The UK economy is in real danger of undergoing a period of “stagflation” as prices soar and growth slows to a snail’s pace, according to a closely watched survey released today.
The latest IHS Markit / CIPS UK composite output index dropped to 54.1 in September, down from August’s reading of 54.8.
Chris Williamson, chief business economist at IHS Markit, said: “The September PMI data will add to worries that the UK economy is heading towards a bout of ‘stagflation’, with growth continuing to trend lower while prices surge ever higher.”
September’s reading was the fourth month in a row output has fallen and is the lowest figures for seven months.
Stagflation occurs when prices in an economy are rising sharply, but growth is anaemic, causing living standards to fall.
A sharp slowdown in activity in the UK’s manufacturing industry, driven by severe shortages of raw materials and workers restricting production and demand softening, weighed on overall growth.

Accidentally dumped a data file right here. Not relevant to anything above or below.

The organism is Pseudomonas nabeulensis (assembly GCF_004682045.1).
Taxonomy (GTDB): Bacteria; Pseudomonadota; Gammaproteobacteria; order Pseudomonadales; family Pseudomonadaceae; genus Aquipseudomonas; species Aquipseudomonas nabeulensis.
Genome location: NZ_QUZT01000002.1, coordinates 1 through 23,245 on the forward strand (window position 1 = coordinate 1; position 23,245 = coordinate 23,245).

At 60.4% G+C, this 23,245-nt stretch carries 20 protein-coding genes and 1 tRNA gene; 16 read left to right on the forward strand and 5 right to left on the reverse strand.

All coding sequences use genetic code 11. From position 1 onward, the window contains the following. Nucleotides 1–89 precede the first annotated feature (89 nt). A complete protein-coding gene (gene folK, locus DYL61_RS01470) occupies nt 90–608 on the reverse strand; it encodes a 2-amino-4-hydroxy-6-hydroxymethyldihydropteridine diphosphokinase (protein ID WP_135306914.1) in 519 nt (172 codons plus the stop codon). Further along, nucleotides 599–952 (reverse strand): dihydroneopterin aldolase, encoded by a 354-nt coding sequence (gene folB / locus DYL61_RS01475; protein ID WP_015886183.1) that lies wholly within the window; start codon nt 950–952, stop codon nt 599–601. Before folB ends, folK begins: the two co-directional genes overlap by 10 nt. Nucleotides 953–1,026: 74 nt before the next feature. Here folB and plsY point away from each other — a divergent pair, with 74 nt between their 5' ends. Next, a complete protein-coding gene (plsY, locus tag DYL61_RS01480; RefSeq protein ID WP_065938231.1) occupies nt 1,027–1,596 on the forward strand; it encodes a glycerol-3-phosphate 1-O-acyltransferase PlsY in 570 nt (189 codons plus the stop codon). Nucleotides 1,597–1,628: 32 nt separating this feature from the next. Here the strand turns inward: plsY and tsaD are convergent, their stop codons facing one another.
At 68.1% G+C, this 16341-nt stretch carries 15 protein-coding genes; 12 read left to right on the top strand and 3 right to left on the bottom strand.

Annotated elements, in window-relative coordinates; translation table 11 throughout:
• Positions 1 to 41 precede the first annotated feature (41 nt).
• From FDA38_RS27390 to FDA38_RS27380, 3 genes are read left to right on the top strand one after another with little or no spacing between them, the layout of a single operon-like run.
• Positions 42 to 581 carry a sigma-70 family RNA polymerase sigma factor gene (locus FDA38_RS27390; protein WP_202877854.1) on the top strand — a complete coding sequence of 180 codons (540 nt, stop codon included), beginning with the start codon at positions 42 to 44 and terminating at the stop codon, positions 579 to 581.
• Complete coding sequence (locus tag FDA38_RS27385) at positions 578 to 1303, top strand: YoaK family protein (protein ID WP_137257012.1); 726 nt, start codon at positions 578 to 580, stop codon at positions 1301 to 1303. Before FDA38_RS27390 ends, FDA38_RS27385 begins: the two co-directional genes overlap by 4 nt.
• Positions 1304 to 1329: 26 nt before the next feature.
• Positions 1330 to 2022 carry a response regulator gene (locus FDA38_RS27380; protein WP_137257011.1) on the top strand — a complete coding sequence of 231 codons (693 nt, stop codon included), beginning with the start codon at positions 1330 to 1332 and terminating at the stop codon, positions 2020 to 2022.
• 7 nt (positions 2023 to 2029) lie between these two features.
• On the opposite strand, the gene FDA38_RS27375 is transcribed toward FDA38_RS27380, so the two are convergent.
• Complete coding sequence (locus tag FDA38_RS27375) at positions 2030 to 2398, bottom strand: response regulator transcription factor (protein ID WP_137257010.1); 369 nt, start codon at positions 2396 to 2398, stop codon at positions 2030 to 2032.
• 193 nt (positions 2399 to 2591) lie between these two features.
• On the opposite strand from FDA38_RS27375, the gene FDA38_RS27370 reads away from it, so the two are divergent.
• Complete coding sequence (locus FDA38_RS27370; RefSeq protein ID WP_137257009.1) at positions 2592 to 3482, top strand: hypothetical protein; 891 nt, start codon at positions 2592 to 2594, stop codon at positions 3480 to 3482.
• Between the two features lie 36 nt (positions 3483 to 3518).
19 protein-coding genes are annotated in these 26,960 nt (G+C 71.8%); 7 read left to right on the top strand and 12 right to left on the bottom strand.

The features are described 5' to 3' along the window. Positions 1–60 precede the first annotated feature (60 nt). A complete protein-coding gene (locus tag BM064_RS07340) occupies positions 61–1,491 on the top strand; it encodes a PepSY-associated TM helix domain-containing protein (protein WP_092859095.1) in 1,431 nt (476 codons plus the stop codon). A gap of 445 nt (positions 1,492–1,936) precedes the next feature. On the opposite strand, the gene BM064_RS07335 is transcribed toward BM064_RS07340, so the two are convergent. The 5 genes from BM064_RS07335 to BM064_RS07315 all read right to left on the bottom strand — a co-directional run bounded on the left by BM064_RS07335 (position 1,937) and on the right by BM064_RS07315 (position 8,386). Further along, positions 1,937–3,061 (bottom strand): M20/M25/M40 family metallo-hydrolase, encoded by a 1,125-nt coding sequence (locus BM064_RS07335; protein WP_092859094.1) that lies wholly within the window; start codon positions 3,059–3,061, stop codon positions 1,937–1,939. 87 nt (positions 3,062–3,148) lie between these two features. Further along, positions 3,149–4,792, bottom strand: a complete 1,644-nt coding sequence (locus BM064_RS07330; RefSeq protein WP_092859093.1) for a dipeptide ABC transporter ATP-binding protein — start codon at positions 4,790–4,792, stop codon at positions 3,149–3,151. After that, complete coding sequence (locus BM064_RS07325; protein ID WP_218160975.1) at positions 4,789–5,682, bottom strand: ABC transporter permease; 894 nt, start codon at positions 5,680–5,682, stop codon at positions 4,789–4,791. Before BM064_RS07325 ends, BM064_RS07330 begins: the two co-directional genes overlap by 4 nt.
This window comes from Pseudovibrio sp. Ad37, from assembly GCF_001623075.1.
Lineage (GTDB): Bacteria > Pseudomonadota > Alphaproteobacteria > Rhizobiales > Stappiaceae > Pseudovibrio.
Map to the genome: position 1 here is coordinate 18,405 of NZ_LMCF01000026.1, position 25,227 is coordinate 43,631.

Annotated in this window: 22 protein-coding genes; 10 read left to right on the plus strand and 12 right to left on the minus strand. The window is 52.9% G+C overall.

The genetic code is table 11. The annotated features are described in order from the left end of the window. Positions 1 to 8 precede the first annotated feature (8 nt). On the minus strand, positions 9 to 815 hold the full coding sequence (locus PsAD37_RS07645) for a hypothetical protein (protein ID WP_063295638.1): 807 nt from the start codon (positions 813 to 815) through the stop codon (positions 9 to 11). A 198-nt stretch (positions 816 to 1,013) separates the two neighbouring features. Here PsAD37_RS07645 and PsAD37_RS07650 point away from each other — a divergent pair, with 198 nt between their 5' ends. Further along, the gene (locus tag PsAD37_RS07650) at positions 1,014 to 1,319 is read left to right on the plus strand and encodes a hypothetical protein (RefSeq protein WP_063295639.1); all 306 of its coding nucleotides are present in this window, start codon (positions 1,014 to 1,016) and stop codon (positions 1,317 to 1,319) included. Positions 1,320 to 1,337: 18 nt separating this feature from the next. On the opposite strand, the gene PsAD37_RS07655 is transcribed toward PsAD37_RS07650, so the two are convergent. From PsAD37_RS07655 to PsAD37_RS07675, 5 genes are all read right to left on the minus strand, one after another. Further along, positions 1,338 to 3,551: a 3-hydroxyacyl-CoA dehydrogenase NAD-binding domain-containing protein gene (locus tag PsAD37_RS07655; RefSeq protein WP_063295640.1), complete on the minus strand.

British businesses hiked prices at the fastest pace on record to offset rising costs for staff and components squeezing profits, according to IHS Markit.
“Shortages are meanwhile driving up prices at unprecedented rates as firms pass on higher supplier charges and increases in staff pay,” Williamson said.
“Brexit was often cited as having exacerbated global pandemic-related supply and labour market constraints, as well as often being blamed on lost export sales.”
Britain is experiencing an acute energy crisis, triggered by soaring natural gas prices making it financially impossible for energy providers to maintain normal production levels. Several large providers have gone bust as a result of the increase in gas prices.
The weak reading will be a cause for concern for officials at the Bank of England, who will deliver their latest interest rate decision at noon today. Rising prices, compounded by slowing growth, tends to make monetary policy less effective at stimulating the economy.
Experts expect the Bank to keep rates unchanged at a record low 0.1 per cent and refrain from tweaking its quantitative easing programme.